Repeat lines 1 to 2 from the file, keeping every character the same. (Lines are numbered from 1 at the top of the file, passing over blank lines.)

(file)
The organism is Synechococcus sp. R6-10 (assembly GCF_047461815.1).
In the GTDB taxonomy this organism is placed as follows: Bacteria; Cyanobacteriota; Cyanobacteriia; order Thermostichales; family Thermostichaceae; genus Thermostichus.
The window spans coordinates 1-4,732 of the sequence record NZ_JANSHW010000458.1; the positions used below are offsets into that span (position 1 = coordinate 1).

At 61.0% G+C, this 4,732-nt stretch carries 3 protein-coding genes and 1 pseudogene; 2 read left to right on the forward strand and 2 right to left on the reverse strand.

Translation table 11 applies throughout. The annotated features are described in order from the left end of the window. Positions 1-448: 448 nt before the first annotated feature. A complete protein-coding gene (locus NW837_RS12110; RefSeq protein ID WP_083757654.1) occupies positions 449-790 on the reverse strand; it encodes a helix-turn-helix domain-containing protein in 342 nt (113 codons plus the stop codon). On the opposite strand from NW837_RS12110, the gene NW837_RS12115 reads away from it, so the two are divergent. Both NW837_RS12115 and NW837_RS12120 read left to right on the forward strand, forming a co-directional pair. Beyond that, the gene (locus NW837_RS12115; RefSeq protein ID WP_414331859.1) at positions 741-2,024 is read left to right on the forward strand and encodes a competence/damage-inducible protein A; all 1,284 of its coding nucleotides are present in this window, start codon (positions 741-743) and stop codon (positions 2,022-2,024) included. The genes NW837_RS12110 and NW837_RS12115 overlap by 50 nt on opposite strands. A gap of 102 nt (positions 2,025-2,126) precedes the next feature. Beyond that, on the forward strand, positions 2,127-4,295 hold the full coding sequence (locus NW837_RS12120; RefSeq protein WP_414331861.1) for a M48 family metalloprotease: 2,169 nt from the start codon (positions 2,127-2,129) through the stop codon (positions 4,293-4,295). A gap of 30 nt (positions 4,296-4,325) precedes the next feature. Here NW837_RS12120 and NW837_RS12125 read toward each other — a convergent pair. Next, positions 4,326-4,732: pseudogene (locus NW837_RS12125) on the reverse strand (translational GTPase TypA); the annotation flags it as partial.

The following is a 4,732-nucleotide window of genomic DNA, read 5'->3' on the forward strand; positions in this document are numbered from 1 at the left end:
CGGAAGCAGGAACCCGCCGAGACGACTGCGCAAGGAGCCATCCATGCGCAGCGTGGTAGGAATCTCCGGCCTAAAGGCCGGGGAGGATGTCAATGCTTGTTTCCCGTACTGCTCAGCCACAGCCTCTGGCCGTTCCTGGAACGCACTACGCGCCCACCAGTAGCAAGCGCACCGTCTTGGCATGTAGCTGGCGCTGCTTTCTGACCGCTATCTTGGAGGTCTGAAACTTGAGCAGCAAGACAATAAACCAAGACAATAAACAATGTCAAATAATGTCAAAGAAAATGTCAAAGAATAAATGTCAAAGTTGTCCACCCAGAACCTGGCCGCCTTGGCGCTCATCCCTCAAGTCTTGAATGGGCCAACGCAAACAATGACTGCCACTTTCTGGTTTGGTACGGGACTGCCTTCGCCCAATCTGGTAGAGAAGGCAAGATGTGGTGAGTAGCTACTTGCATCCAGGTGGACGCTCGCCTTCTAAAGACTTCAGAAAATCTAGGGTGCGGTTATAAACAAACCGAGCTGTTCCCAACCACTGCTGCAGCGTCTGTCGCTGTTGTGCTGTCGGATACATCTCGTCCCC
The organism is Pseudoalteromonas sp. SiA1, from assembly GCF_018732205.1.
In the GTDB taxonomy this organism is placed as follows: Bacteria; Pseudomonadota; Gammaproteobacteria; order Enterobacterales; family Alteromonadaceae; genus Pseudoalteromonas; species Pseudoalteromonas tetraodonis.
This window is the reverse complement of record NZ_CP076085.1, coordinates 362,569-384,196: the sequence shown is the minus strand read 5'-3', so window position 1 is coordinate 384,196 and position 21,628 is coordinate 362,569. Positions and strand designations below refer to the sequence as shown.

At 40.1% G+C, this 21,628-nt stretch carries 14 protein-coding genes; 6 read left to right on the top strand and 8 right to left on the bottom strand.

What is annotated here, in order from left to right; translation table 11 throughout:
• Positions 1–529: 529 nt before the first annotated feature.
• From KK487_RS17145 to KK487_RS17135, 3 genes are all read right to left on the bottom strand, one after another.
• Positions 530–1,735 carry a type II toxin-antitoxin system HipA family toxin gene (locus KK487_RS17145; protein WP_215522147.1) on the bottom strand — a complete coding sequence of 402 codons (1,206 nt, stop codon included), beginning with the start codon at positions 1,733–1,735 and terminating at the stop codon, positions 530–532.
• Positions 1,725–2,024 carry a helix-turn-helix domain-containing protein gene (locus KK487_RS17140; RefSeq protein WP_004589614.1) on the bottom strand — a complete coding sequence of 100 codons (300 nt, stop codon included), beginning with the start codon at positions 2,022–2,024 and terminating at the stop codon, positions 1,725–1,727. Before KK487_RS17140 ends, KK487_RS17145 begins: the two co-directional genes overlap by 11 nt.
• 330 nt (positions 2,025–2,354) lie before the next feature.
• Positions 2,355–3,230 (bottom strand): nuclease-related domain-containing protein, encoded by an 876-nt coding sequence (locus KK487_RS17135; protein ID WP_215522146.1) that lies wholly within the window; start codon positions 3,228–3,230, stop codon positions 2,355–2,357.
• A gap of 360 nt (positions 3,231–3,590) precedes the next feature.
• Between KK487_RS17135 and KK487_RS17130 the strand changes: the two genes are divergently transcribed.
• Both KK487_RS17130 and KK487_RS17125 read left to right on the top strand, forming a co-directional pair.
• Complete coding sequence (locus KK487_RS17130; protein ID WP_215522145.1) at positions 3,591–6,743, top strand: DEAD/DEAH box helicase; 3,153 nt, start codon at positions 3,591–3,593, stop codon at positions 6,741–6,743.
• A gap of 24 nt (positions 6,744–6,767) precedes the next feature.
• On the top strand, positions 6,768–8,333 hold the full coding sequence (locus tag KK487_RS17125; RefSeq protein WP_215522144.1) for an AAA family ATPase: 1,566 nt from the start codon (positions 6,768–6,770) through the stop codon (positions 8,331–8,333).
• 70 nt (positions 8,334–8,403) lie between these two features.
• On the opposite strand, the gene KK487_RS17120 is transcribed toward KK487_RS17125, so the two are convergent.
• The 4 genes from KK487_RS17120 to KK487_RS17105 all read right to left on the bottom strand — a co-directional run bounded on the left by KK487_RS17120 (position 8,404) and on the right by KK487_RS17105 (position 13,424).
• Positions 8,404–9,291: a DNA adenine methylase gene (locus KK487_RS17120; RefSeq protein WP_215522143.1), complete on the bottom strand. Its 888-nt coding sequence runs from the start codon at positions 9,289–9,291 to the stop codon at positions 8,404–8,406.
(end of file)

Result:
The organism is Synechococcus sp. R6-10 (assembly GCF_047461815.1).
In the GTDB taxonomy this organism is placed as follows: Bacteria; Cyanobacteriota; Cyanobacteriia; order Thermostichales; family Thermostichaceae; genus Thermostichus.